Frankly Speaking with Frank Likely
Kudos to the New Brunswick Law Society Council. They have gotten it right in regard to Trinity Western University, unlike their Nova Scotia counterparts.
Trinity Western is a evangelical Christian university in British Columbia which intends to offer a faculty of law beginning in 2016. All members of the community, faculty, staff, and students are required to sign a covenant of behaviour, which the university website describes as a “solemn pledge which members place themselves under.”
One controversial section of that covenant says community members “voluntarily abstain from sexual intimacy that violates the sacredness of marriage between a man and a woman.”
The Nova Scotia Law Society has found that section to be discriminatory and has refused to accept TWU graduates until the section is removed or amended.
The university's curriculum has already been accepted by the appropriate provincial bodies and the Federation of Law Societies of Canada has also determined TWU graduates should be admitted at bar. Yet several provincial societies are refusing to accept their graduates.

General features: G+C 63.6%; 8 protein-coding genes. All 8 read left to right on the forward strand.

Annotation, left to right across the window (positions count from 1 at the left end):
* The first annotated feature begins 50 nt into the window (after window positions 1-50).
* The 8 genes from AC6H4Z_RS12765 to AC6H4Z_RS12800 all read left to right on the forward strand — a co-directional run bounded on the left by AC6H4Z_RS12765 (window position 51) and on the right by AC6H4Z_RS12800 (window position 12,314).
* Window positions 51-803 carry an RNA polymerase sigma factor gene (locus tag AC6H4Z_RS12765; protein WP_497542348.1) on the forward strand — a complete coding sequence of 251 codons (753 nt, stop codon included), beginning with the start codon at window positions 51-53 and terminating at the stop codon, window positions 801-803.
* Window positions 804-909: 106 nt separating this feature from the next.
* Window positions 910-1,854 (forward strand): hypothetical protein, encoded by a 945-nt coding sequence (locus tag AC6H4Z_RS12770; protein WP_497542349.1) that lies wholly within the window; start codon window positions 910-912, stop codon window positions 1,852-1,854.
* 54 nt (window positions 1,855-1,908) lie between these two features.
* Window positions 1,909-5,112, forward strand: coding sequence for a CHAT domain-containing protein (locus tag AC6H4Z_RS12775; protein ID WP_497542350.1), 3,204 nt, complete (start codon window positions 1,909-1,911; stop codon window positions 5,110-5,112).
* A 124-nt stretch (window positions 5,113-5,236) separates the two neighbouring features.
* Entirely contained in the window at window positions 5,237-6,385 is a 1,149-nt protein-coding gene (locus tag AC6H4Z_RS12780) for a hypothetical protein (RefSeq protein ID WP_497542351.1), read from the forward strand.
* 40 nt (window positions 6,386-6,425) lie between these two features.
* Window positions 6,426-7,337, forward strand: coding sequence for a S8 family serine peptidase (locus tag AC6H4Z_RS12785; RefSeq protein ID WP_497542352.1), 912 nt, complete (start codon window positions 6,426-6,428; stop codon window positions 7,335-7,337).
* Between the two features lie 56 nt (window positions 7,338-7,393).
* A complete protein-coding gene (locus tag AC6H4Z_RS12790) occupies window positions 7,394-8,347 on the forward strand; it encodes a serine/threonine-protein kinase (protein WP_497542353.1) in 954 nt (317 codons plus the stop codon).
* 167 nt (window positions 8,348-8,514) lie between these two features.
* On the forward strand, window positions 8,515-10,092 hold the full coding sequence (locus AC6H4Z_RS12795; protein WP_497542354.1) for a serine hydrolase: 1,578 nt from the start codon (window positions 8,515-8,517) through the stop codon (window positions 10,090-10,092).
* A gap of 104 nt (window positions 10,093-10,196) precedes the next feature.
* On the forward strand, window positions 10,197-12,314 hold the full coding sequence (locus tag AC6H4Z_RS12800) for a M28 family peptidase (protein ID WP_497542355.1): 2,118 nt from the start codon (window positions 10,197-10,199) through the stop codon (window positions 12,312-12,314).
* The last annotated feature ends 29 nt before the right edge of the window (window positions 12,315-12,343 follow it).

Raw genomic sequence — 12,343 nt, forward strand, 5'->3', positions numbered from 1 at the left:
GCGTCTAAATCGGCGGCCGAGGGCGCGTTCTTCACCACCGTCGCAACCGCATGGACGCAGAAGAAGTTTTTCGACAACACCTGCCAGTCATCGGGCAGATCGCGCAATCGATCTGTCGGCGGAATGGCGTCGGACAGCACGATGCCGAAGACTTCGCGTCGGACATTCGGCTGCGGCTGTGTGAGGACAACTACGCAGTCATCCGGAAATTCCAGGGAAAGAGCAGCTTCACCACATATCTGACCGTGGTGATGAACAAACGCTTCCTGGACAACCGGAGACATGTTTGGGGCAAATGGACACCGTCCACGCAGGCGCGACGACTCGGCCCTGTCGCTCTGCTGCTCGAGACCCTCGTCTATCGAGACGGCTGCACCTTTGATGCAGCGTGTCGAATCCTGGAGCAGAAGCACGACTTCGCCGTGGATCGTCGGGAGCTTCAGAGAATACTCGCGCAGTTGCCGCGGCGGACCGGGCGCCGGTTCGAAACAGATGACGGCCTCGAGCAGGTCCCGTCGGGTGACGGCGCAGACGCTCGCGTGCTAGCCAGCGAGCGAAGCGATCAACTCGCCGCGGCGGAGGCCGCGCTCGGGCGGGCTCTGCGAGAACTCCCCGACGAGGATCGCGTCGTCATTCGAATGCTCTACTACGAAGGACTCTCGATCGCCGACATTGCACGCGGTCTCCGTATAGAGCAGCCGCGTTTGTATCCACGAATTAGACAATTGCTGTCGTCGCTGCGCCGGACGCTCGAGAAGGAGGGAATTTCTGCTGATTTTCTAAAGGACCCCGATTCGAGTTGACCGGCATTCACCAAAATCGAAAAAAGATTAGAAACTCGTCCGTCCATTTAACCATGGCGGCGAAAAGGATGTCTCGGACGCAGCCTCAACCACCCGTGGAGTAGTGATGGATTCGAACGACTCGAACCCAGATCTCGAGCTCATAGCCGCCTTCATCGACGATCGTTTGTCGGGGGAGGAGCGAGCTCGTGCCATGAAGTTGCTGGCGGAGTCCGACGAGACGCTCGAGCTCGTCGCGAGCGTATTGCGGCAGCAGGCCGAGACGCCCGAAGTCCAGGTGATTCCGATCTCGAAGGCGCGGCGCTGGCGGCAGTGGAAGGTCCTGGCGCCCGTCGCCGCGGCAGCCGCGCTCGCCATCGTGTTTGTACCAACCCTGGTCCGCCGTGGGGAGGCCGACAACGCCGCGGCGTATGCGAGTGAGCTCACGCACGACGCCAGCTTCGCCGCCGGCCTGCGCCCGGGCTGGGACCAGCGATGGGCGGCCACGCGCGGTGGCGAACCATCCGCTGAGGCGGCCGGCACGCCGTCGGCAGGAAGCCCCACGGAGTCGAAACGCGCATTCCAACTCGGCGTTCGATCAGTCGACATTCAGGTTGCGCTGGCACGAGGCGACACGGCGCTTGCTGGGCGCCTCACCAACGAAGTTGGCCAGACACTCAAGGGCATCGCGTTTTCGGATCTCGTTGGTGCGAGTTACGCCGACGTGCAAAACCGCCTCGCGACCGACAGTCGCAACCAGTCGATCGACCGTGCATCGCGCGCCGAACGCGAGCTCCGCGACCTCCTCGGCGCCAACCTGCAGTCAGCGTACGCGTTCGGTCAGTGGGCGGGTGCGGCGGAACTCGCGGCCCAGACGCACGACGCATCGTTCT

The New Brunswick Law Society recently made its decision, which I find is a very well reasoned, responsible position. The New Brunswick Society will accept TWU graduates saying that “regardless of what law school students attend, all articled students must complete law society training and evaluation which includes the core aspects of professional responsibility including non-discrimination.”
In other words, it doesn't matter what covenant you might have agreed to at law school, or what your personal views might be, upon admission to the New Brunswick bar you are under its code of conduct which forbids discrimination
The New Brunswick decision recognizes the right of the university to implement its own code of conduct on students and other university personnel. But it also reaffirms the conduct it expects of all who seek to practise law in that province.
It is a fair and reasonable decision.
Frank Likely is a retired Anglican minister and past president of the Springhill and Area Chamber of Commerce.